Machine vision distributor spotlight: Coast Automation

In this article, John DeWaal, President of Coast Automation, discusses such topics as embedded vision and the capabilities of embedded PCs and future industry technologies and developments.

Content Dam Vsd En Articles 2015 11 Machine Vision Distributor Spotlight Coast Automation Leftcolumn Article Headerimage File

To provide our readers with much information on how to obtain the right technology for their application as possible, we are profiling major machine vision and image processing distributors from across the globe.

In this article, John DeWaal, President of Coast Automation, discusses such topics as embedded vision and the capabilities of embedded PCs and future industry technologies and developments.

Company name: Coast Automation
Name and title of person being interviewed:
John DeWaal, President
Headquarters:
Hingham, MA, USA
Year and location founded:
2009 - Hingham
Regions served:
Global presence – but North America-based
Types of products carried:
Industrial and embedded PCs, complimentary products – UPS, industrial keyboards, Ethernet switches, software, and more.
Companies whose products you carry:
Neousys Technologies, Advantech, AAEON, Nematron, Contec

Coast Logo Xsmall

Whether or not company offers integration services:

Integration is a large part of the business. What we do is integrate the PCs with memory, storage, OS, third-party cards or create custom solutions based on customer need. We can help a customer create and deploy custom images. We also integrate boards and displays into custom products.

How have market changes and customer demands changed the way that you’ve approached business?

The market has changed from the $5K rack mount PC to the fanless embedded PCs that have even more capabilities than the rack mounts, thus driving the cost down. A lot of technologies that were added to computers previously, have moved into the embedded boxes. For instance, Graphic cards and network cards are now embedded into the PCs. The technology is getting smaller, and is opening up a lot more opportunities, as they are less expensive.

In what areas do you see the most growth?

Embedded vision and video surveillance. We’ve seen a lot of customer requests for these types of applications. We also do a lot of work in medical devices with embedded boards.

What is your take on the current state of the machine vision market?

I think the vision market is very strong. The technology is continuing to evolve. Embedded vision is opening up more technology for the market. Example: We recently had a customer that wanted to use a 10GigE camera, and was asking if we had a PC that would support this.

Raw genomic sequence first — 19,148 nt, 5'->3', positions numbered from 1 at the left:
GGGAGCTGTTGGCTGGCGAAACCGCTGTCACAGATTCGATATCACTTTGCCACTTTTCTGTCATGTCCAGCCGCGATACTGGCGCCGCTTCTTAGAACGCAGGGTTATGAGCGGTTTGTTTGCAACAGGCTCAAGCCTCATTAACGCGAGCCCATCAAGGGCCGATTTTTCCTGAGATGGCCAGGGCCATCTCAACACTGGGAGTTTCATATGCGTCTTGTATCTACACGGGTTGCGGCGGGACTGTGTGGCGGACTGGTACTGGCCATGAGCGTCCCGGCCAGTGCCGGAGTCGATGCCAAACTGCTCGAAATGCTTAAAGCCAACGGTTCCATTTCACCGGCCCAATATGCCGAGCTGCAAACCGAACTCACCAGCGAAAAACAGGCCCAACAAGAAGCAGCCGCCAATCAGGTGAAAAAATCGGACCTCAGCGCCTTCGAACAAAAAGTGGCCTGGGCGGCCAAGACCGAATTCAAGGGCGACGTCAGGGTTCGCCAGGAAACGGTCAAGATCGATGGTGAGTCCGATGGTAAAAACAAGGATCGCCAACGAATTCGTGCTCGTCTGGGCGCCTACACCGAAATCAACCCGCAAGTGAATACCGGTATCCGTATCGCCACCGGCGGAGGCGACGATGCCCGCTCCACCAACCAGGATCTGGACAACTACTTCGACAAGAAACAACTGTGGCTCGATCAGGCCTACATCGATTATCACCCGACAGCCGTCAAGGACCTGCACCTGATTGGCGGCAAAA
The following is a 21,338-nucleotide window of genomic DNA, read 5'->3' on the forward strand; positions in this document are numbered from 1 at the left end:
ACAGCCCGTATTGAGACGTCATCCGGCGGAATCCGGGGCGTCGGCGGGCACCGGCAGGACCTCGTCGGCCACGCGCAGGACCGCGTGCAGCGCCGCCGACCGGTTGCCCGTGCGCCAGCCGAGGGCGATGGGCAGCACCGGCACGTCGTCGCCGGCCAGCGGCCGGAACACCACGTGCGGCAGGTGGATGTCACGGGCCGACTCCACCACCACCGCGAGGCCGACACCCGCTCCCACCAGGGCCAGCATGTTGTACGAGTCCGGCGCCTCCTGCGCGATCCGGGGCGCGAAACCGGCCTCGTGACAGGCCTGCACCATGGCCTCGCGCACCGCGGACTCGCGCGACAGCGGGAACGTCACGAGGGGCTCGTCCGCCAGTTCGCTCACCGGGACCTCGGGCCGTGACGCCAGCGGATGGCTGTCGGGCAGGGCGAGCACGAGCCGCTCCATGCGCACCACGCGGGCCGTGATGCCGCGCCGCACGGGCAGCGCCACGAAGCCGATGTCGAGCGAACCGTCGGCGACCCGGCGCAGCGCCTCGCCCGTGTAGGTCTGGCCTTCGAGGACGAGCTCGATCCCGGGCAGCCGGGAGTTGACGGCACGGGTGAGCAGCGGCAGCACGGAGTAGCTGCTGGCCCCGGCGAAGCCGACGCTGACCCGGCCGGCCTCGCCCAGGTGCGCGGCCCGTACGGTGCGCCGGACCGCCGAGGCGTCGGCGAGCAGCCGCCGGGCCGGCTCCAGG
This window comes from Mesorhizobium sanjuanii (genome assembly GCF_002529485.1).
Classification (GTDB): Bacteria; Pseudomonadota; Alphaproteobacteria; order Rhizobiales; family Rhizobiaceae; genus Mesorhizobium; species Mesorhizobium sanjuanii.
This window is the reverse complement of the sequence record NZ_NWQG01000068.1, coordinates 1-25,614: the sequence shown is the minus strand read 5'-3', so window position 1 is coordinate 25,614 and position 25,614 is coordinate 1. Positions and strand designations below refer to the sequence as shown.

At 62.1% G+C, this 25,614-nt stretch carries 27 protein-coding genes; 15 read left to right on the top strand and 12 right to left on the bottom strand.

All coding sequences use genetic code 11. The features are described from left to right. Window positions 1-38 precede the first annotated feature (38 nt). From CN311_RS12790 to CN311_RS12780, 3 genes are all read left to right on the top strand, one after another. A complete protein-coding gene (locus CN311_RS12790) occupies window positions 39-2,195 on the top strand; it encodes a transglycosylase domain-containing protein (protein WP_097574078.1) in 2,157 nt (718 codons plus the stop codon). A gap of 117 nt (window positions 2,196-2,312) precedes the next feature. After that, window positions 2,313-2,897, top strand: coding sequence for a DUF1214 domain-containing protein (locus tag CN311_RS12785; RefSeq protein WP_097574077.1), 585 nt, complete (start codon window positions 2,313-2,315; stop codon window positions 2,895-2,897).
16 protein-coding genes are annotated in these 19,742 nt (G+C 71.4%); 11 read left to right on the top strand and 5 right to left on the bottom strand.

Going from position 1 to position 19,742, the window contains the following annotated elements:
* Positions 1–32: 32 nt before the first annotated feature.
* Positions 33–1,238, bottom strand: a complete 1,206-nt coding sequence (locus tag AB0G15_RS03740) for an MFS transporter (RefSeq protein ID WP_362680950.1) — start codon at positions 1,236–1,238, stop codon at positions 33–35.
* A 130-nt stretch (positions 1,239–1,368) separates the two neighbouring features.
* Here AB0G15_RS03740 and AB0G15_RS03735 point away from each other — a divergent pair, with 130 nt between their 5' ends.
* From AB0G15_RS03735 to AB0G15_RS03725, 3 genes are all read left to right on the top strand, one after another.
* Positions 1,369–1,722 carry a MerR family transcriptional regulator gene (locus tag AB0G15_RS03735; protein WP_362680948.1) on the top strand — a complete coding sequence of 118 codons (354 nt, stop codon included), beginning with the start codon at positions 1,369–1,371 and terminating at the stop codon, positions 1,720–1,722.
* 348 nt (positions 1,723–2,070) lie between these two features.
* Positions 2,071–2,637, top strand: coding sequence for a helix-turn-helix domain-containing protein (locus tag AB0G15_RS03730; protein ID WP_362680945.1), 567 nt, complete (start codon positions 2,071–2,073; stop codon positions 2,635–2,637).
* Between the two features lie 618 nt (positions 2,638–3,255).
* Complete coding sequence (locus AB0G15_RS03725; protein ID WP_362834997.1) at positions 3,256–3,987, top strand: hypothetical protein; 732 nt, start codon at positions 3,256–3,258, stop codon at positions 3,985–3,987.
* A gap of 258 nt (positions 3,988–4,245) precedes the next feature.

Is there a particular trend or product in the next few years that you see as “the next big thing?”

Smart cameras are becoming more and more popular.

I was pitching the PCs as being the "smarts" in vision, but a man at a tradeshow recently pulled out a smart camera that would have fit into his pocket that could perform a lot of the same applications. The PC then can be used for collecting data and images and storing them, to perform video analytics to be sent to a server for archiving.

10GigE and Skylake processors (Intel) because of the speed and capabilities. People are trying to use faster rates and higher frame rates for their applications.

What camera type do you think will be most popular in two years and why?

GigE and USB 3.0, for the most part. Because these are standard technologies that users are already familiar with and require little support.

Have there been any recent examples of vision systems you’ve seen that are particularly unique or interesting?

There was a recent vision inspection system involved in consumer goods that was really high-speed that was particularly interesting. Used GigE cameras and link aggregation (teaming) to take two lines of data back to a PC and converge the data into one stream at the PC.

Can you provide one example of a relatively new technology that you are utilizing?

The trend is that people are moving away from hard drives to solid state products, because capacity has gone up and price has gone down. Also, there have been a lot of low-end PC products that have come out that are really good (Bay Trail, Quad Core), which is a bit new for the industry. Because of the quality of the processor and the low price, customers are finding places to put them that they might not have before.

View more information on Coast Automation.

Share your vision-related news by contacting James Carroll, Senior Web Editor, Vision Systems Design

To receive news like this in your inbox, click here

Join our LinkedIn group | Like us on Facebook | Follow us on Twitter | Check us out on Google +

More in Boards & Software